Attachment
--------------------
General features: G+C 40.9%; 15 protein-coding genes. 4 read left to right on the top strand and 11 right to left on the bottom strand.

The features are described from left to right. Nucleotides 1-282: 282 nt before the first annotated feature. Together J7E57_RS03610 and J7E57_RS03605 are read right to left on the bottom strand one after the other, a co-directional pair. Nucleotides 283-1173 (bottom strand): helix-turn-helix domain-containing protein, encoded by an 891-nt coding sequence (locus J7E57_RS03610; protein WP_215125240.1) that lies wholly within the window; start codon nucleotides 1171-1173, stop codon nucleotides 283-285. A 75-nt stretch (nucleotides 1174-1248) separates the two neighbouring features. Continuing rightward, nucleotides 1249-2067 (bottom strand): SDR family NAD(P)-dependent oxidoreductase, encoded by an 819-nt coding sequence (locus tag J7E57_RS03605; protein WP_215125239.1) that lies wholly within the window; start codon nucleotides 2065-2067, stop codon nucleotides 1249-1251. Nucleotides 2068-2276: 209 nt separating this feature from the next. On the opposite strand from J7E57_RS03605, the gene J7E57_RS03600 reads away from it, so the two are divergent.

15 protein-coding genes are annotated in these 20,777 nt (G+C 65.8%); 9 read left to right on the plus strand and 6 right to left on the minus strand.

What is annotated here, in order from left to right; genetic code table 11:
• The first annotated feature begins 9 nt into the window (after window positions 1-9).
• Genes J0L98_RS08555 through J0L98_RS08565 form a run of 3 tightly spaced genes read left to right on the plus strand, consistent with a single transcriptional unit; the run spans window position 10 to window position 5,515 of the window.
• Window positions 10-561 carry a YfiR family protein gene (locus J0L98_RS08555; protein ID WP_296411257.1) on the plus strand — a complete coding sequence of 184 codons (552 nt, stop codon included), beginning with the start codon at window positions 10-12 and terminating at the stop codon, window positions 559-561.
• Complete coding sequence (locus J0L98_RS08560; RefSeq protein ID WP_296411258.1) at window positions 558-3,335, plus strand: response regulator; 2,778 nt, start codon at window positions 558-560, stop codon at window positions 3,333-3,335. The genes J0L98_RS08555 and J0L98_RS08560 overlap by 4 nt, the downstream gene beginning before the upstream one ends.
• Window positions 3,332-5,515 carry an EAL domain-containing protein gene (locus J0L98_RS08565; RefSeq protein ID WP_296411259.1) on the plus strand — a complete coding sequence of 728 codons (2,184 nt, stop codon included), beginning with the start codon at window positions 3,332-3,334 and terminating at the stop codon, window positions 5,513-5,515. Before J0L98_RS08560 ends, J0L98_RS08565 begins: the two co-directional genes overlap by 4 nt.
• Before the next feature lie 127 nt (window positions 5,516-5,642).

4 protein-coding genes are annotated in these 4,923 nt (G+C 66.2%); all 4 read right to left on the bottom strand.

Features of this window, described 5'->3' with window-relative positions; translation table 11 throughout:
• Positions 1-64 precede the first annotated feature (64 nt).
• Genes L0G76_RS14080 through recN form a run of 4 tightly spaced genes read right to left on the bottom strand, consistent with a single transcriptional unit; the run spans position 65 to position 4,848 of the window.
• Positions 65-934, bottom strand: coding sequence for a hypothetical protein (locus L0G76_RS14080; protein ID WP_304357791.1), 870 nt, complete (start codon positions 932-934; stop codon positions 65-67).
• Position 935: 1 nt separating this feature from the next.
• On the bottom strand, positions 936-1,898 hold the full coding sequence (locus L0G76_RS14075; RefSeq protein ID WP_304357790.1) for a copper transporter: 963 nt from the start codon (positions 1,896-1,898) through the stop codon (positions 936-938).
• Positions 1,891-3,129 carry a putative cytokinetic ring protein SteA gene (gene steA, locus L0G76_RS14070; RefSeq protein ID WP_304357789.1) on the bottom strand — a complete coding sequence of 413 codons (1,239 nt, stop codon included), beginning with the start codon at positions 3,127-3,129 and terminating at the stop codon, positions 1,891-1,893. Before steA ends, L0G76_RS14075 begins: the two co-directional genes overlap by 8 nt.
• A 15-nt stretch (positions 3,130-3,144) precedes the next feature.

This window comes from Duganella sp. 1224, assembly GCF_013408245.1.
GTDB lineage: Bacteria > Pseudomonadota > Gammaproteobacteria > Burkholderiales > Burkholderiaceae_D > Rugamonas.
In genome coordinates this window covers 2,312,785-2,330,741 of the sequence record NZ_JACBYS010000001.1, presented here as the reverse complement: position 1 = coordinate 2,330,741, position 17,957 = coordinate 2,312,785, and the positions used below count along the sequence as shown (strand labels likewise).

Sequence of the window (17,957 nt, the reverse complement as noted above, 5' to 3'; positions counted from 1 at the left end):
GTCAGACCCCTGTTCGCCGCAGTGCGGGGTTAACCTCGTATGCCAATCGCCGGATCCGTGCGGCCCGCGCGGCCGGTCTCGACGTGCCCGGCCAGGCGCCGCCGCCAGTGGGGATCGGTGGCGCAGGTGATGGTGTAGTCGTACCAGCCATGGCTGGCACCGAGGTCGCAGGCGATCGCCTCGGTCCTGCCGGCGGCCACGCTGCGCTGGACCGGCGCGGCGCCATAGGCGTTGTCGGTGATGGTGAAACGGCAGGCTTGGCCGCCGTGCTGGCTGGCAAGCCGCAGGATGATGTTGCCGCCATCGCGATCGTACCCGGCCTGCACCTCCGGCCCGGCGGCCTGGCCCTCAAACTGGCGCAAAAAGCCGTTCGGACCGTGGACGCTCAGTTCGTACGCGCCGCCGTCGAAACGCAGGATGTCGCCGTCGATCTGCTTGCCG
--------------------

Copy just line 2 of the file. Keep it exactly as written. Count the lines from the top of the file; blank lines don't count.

The features are described from left to right. Nucleotides 1-282: 282 nt before the first annotated feature. Together J7E57_RS03610 and J7E57_RS03605 are read right to left on the bottom strand one after the other, a co-directional pair. Nucleotides 283-1173 (bottom strand): helix-turn-helix domain-containing protein, encoded by an 891-nt coding sequence (locus J7E57_RS03610; protein WP_215125240.1) that lies wholly within the window; start codon nucleotides 1171-1173, stop codon nucleotides 283-285. A 75-nt stretch (nucleotides 1174-1248) separates the two neighbouring features. Continuing rightward, nucleotides 1249-2067 (bottom strand): SDR family NAD(P)-dependent oxidoreductase, encoded by an 819-nt coding sequence (locus tag J7E57_RS03605; protein WP_215125239.1) that lies wholly within the window; start codon nucleotides 2065-2067, stop codon nucleotides 1249-1251. Nucleotides 2068-2276: 209 nt separating this feature from the next. On the opposite strand from J7E57_RS03605, the gene J7E57_RS03600 reads away from it, so the two are divergent.